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Elisa Goldstein, Ph.D.Elisha Goldstein, Ph.D.
A blog about mindfulness, stress-reduction, psychotherapy and mental health.

New Research: Mindfulness-Based Program as Effective as Antidepressant Medication

Elisha Goldstein, Ph.D. Updated: Sep 3rd 2009

happy pillI often have people coming in to my private practice who are suffering from having had some form of depression throughout their lives. One question that is often asked is whether they should be taking antidepressants. This is always a personal choice and I take this as an opportunity to explore their thoughts, beliefs, and fears around antidepressants and the next conversation is to be had with their Psychiatrist. However, one thing I always bring up is the efficacious research around Mindfulness-Based Cognitive Therapy (MBCT) for preventing depressive relapse.

MBCT is an 8-week program, founded by John Teasdale, Mark Williams, and Zindel Segal, is an offshoot of the increasingly popular Mindfulness-Based Stress Reduction (MBSR) program that has shown significant positive effects on stress, anxiety, and pain management.

Now, let me roll up my sleeves and reveal my biases. I am a trained MBSR and MBCT teacher and have really seen the significant benefits that arise from those who participate in these programs.

In 2008, Kuyken and colleagues put out research that showed, for the first time, that going through an MBCT program can be as effective as taking maintenance anti-depressant medication.

Here's the stats:

  1. One hundred and twenty three people were split up into two groups, with one group taking MBCT and the other just doing a maintenance anti-depressant medication program.

  2. During the study 75% of the people in the MBCT group were able to come off of the anti-depressants.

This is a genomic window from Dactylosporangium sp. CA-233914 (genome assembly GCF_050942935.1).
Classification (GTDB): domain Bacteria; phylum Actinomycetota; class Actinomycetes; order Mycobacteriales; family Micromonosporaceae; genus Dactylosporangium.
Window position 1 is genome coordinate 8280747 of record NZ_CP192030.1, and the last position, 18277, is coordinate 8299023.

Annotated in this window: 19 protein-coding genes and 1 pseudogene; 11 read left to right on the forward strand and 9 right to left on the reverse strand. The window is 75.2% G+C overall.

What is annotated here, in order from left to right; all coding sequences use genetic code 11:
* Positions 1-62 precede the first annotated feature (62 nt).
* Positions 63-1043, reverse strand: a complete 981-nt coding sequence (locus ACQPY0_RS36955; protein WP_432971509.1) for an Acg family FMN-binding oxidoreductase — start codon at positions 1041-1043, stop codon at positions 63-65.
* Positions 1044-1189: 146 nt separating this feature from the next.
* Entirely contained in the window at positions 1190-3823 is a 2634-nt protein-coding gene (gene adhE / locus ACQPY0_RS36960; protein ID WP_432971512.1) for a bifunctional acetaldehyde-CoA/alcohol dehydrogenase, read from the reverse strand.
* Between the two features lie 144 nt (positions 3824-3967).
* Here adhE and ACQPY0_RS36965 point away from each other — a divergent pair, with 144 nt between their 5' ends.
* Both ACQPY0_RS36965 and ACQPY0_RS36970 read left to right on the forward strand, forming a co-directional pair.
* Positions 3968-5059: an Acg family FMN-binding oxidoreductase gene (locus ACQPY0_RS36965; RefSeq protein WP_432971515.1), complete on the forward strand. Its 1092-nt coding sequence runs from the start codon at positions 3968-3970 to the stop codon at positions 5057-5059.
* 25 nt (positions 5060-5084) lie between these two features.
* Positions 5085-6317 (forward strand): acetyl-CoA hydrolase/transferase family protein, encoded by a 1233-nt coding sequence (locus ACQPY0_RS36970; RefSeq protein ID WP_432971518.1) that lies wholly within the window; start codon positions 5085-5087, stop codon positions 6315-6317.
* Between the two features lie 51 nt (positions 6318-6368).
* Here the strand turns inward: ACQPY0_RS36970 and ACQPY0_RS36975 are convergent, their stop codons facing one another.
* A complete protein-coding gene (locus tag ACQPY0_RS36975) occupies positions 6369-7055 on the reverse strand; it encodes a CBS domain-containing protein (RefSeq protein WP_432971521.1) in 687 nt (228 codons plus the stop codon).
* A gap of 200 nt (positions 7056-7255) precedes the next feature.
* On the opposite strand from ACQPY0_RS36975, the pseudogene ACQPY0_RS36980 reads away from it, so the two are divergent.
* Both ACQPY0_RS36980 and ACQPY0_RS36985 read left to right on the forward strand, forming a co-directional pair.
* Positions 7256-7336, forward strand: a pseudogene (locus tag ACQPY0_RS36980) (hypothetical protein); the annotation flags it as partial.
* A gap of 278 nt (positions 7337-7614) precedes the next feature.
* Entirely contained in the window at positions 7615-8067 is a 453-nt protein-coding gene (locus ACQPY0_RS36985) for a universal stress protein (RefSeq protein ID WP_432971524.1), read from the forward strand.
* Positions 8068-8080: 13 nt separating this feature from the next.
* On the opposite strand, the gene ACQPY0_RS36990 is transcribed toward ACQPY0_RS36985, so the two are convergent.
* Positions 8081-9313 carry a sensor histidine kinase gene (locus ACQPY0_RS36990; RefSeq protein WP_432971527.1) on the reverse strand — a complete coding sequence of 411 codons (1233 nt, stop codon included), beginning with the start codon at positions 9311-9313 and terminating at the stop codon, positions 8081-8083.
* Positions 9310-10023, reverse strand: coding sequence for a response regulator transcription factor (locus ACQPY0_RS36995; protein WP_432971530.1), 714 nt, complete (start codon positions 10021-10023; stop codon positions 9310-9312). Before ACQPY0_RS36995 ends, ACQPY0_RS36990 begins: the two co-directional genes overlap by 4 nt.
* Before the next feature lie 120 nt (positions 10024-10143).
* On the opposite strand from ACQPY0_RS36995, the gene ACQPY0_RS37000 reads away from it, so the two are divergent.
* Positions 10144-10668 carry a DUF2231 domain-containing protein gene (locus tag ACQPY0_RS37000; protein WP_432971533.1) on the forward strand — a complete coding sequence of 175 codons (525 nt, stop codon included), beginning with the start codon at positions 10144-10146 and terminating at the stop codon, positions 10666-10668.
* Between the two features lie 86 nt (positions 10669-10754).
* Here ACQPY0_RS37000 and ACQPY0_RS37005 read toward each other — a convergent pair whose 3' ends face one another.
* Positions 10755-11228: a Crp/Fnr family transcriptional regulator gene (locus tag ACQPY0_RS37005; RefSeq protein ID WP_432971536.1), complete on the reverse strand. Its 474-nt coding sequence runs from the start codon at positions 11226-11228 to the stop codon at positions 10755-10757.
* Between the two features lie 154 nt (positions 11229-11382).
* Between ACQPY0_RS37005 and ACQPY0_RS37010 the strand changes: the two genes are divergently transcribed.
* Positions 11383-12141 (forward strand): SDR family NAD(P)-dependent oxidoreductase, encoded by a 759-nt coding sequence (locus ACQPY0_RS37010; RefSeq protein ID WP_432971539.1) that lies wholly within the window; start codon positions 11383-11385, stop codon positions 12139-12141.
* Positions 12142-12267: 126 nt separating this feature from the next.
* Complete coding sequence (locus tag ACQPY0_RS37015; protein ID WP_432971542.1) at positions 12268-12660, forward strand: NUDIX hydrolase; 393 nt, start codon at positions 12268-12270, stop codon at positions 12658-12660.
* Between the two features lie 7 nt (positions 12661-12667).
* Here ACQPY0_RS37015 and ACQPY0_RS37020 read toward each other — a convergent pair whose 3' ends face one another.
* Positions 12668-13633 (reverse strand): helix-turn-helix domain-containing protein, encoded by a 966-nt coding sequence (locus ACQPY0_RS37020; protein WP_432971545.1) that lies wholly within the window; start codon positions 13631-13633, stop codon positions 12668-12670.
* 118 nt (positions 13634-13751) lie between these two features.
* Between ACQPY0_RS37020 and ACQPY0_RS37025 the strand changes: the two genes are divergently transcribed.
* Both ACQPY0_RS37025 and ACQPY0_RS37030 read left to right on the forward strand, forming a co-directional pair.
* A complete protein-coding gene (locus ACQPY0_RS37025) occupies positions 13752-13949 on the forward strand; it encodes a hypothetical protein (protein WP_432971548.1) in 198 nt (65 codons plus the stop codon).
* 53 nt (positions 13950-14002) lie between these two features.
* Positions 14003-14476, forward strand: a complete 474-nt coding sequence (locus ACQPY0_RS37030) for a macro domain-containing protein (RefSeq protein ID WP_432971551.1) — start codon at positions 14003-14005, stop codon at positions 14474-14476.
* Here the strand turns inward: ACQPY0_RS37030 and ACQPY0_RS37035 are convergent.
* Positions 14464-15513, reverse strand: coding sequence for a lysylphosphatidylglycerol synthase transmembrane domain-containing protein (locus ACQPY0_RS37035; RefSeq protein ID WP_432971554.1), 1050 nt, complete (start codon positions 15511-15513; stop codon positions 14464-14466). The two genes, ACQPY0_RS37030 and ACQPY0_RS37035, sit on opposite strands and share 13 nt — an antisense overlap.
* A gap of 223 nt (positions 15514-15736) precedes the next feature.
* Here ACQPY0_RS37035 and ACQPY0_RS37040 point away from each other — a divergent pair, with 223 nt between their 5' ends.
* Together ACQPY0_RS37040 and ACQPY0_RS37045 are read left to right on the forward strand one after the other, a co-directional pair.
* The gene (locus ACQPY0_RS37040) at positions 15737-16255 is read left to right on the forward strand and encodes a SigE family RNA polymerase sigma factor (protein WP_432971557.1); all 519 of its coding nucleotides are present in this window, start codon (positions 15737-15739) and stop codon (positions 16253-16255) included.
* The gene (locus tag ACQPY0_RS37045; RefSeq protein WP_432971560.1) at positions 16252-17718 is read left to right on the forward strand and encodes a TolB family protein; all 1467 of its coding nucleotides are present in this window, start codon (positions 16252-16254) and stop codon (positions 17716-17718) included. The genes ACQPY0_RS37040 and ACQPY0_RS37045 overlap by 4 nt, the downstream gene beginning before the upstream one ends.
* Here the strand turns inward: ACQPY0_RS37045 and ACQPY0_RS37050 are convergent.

3. At a 15-month follow-up  47% in the MBCT group had a depressive relapse compared with 60% on just the anti-depressant medications.

  4. No participants were in psychotherapy concurrently.

If anything at all, this is just very interesting. Although the pharmaceutical industry is a business whose aim is to create as much profit as possible, I'm not suggesting everyone who is taking medication try and get off medication. Medication can be extremely supportive in even being able to engage in an MBCT program and also seemingly necessary to for so many people. However, this provides a way toward greater self regulation. 

The biggest roadblock toward taking an MBCT group is finding one (currently mostly only in major cities) and that it requires a commitment to do daily practices of 30-60 minutes. In our fast-food, productivity driven culture, that may be a tall order for some, but it is that exact way of relating to life that needs to change to reduce stress and prevent relapse.

Share your thoughts, questions, and stories below. Your interactions provide a living wisdom for us all to benefit from.

Elisha Goldstein, Ph.D.

Elisha Goldstein, Ph.D. is a clinical psychologist in private practice in West Los Angeles and is author of the upcoming book The Now Effect, co-author of A Mindfulness-Based Stress Reduction Workbook, Foreword by Jon Kabat-Zinn, author of the Mindful Solutions audio series, and the Mindfulness at Work™ program currently being adopted in multiple multinational corporations.

Check out Dr. Goldstein's acclaimed CD's on Mindful Solutions for Stress, Anxiety, and Depression, Mindful Solutions for Addiction and RelapsePrevention, and Mindful Solutions for Success and Stress Reduction at Work. -- "They are so relevant, I have marked them as one of my favorites on a handout I give to all new clients" ~ Psychiatrist.

If you're wanting to integrate more mindfulness into your daily life, sign up for his Mindful Living Twitter Feed. Dr. Goldstein is also available for private psychotherapy.

    Reader Comments
    Discuss this issue below or in our forums.

    Just looking for reference info for work/found a great surprise - Susan Reiner-Lyon - Sep 4th 2009

    I am a Psychiatric Occupational Therapist preparing for my annual performance appraisal meeting with my dept director. One of my goals for this year was to learn more about Borderline Personality D/O. As I was looking for reference info, I found Dr. Goldstein's Blog and found something for me..I look forward to procuring the MBSR Workbook. It looks like 2/2010 is the release date. Is that true? Bummer,I'd like to start now. My major stress is that I am also working as per diem O.T. in physical disabilities at Acute settings,Sub Acute facilities and SNF's. And preparing to also work O.T. home health. I am stressed and anxious to the max. I hope to take a breathe before the workbook is released.    

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